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An interview with Vassili Karanassios, of the University of Waterloo in Waterloo, Ontario, Canada. His research focuses on micro- and nano-analysis and the development of miniaturized instruments for on-site applications.
An interview with Vassili Karanassios, who is a Professor in the Department of Chemistry and the Waterloo Institute for Nanotechnology at the University of Waterloo, in Waterloo, Ontario, Canada. His research focuses on micro- and nano-analysis and the development of miniaturized instruments for on-site applications.
You have noted that the sample introduction efficiency of conventional pneumatic nebulizers for inductively coupled plasma (ICP) spectrometry is typically only 1–3% and is a key limitation. Why is it so low?
To generalize, it is not the pneumatic nebulizer but the spray chamber a nebulizer is typically attached to. The nebulizer generates a fine mist (akin to fog) from an analytical sample or from a blank. The droplets of this mist have a wide range of diameters, with many droplets being larger than others. Because the residence time of droplets in an inductively coupled plasma is 2–3 ms, larger droplets may not be completely desolvated as they travel through the plasma. Thus, any analyte contained in larger droplets will likely generate a signal disproportional to the concentration of the analyte in the droplet. Smaller droplets, on the other hand, are more likely to be completely desolvated and thus generate signals proportional to analyte concentration in the droplet. Thus, the analytical signal becomes dependent on droplet size.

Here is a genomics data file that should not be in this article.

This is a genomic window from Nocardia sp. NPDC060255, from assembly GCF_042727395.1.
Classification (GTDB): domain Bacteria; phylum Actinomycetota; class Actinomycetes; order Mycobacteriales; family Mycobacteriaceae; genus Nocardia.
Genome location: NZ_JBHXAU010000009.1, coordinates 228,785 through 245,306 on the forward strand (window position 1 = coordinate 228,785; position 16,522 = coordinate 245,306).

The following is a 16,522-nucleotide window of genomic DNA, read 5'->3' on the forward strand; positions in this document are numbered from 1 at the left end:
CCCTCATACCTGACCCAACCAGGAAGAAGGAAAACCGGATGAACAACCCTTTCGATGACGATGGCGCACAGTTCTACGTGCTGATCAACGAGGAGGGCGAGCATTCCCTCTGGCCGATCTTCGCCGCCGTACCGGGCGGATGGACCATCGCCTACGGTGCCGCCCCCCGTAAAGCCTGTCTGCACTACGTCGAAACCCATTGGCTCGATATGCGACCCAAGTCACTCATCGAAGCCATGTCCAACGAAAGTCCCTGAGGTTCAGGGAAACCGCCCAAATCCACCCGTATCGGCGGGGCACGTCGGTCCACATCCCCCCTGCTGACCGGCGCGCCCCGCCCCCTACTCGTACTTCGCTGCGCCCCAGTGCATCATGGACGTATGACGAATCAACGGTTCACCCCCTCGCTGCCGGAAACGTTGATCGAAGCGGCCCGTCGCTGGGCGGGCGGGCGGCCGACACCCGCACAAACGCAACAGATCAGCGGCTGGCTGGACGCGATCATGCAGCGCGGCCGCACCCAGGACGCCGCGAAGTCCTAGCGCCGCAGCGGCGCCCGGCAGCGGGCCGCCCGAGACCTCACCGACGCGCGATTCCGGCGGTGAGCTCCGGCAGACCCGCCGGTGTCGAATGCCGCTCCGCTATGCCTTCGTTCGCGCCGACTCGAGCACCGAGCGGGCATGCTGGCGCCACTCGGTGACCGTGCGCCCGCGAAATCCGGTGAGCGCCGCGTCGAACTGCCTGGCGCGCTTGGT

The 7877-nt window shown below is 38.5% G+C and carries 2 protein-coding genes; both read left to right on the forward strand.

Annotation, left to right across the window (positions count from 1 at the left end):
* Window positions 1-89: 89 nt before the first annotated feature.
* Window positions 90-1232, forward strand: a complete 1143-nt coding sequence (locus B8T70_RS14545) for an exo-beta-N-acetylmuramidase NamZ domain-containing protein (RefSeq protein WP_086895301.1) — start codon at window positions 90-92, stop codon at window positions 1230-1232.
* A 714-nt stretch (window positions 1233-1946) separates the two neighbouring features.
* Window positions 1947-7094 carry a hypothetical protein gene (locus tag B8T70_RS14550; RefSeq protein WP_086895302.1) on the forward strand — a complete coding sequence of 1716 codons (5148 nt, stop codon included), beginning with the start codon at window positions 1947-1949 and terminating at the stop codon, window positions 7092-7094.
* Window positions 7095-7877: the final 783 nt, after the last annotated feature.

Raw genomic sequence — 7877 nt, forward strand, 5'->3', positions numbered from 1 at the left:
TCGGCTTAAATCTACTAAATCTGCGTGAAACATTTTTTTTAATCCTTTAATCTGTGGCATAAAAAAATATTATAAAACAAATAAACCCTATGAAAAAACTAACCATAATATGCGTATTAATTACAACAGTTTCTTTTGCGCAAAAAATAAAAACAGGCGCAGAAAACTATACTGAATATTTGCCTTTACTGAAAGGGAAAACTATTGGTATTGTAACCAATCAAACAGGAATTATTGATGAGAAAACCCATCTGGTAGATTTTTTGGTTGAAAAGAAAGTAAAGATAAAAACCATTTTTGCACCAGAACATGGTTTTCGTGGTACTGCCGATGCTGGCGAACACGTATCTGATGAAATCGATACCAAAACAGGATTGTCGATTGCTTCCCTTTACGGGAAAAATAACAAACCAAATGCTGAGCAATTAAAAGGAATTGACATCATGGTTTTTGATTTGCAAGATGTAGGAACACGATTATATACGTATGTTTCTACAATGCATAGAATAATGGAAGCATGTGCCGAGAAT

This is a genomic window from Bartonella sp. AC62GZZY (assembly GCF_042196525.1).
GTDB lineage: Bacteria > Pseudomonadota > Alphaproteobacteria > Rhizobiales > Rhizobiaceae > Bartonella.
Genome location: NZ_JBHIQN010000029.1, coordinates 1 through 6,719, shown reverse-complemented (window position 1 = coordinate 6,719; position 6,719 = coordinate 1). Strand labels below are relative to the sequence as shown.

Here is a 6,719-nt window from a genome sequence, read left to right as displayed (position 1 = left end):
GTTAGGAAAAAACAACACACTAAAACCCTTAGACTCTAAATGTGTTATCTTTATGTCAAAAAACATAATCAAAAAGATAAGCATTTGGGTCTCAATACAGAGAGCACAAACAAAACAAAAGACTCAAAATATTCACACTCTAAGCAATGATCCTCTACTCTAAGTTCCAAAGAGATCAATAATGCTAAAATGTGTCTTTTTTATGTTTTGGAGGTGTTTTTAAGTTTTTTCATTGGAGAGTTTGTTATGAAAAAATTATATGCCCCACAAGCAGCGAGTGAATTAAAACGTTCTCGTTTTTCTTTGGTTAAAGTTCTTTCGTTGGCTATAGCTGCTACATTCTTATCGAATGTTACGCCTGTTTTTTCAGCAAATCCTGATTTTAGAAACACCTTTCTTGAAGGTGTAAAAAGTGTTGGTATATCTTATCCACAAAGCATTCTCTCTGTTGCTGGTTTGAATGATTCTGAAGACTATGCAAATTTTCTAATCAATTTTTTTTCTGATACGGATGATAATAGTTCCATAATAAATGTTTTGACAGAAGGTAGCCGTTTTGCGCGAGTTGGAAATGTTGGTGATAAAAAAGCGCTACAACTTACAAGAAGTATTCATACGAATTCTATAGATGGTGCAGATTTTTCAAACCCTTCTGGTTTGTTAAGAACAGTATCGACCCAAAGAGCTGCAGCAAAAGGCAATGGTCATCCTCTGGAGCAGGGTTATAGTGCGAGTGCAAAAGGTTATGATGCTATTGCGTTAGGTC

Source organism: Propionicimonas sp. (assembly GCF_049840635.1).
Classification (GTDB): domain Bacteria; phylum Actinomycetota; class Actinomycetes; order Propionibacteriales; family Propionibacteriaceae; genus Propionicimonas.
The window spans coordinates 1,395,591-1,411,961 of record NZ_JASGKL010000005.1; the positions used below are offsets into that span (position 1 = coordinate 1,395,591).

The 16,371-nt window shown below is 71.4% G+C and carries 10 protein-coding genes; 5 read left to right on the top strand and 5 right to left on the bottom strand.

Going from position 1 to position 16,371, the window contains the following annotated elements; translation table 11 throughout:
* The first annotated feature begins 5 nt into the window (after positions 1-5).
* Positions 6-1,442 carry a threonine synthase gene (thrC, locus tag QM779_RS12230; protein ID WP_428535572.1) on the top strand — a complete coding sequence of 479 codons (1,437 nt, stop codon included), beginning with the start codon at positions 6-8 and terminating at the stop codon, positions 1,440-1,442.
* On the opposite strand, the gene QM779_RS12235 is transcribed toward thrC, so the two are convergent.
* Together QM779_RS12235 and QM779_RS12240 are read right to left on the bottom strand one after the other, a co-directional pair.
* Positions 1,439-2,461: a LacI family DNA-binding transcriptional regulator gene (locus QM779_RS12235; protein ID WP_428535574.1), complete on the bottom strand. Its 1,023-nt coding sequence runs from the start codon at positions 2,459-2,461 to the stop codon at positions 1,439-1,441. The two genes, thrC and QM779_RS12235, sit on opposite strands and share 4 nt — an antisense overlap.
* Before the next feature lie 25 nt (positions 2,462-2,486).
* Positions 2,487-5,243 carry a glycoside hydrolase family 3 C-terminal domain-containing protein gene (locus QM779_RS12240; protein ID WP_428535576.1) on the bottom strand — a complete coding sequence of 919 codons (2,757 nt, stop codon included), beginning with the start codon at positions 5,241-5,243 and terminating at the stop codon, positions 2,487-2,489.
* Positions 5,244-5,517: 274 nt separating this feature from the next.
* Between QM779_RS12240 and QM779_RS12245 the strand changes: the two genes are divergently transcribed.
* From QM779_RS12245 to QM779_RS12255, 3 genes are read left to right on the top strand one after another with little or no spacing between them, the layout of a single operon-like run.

To ensure that a narrow and reproducible range of droplet diameters enters the ICP, nebulizers are connected to a spray chamber. Although there are many spray-chamber designs, a key function of any spray chamber is to ensure that a small, narrow range of droplet diameters is introduced into the plasma. Thus, larger-diameter droplets are excluded and are drained into a waste-collection vessel. It is during this step that large sample-introduction inefficiencies are introduced.
A field-portable rhenium coiled-filament sampling device for ICP spectrometry that was developed in your laboratory reportedly provides much improved sampling efficiency over traditional nebulizer systems. How did the idea for this device come about? Were other systems tested that met with less success?
Our near-torch vaporization (NTV) system falls in the general category of electrothermal vaporization (ETV) sample introduction for ICP spectrometry, and ETV systems have been around for decades. Although many ETV designs have been described in the literature, to generalize, a typical ETV sample introduction system uses a graphite support (for example, a graphite tube) as the sample holder. There are three main problems with graphite-based ETV sample introduction systems:
This interview has been edited for length and clarity.
To read the full interview visit: spectroscopyonline.com/Karanassios